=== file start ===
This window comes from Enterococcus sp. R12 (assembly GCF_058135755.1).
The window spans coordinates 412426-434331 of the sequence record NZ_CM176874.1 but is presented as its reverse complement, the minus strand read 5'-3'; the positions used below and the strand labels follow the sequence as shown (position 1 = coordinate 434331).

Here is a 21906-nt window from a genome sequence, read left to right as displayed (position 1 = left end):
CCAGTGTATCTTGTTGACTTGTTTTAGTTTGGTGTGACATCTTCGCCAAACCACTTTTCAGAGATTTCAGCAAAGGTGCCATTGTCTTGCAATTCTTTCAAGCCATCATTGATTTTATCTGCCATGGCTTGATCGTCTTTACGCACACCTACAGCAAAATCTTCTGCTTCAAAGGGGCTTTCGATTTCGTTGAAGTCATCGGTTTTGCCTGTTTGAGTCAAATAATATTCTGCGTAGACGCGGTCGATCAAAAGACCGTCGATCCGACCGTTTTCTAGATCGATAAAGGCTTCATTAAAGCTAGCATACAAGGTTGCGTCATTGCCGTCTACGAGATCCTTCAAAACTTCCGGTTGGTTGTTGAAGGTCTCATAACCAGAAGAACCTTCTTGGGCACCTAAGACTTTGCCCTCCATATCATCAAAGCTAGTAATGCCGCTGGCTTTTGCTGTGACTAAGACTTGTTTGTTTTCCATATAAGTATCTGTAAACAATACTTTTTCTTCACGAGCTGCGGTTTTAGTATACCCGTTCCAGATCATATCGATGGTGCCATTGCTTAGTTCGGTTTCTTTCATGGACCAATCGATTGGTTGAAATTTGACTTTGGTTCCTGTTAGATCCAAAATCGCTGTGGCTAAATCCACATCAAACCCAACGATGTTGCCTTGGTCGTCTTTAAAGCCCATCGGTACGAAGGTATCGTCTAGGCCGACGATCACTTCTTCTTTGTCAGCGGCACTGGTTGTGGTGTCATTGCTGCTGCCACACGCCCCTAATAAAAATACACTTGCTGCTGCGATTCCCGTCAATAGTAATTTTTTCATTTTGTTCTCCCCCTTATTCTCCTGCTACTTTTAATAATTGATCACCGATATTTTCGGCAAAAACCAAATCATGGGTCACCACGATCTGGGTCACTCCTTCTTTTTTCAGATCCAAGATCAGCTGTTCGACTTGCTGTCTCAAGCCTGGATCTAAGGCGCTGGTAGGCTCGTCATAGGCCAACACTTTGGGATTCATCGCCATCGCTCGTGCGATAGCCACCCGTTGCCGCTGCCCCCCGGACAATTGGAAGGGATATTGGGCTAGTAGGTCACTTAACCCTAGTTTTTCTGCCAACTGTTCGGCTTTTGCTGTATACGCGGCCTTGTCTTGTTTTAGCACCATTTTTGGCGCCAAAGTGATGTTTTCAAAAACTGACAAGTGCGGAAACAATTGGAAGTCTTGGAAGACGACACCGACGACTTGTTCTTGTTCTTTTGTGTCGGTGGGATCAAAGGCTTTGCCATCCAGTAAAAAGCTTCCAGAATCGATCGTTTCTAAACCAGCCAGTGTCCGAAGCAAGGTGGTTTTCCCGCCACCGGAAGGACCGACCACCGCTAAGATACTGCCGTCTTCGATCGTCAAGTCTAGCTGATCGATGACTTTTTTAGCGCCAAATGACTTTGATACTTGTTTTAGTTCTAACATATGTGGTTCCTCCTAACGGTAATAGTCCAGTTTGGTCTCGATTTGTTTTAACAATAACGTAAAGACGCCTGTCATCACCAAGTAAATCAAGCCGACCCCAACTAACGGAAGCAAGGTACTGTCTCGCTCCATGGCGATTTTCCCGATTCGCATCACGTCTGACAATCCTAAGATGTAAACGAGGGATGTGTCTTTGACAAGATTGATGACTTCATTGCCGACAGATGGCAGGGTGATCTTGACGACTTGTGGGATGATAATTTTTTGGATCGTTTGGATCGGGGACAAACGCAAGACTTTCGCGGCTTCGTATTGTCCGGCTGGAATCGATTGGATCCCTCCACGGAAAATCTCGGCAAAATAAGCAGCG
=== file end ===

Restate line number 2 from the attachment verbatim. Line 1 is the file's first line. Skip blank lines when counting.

The window spans coordinates 412426-434331 of the sequence record NZ_CM176874.1 but is presented as its reverse complement, the minus strand read 5'-3'; the positions used below and the strand labels follow the sequence as shown (position 1 = coordinate 434331).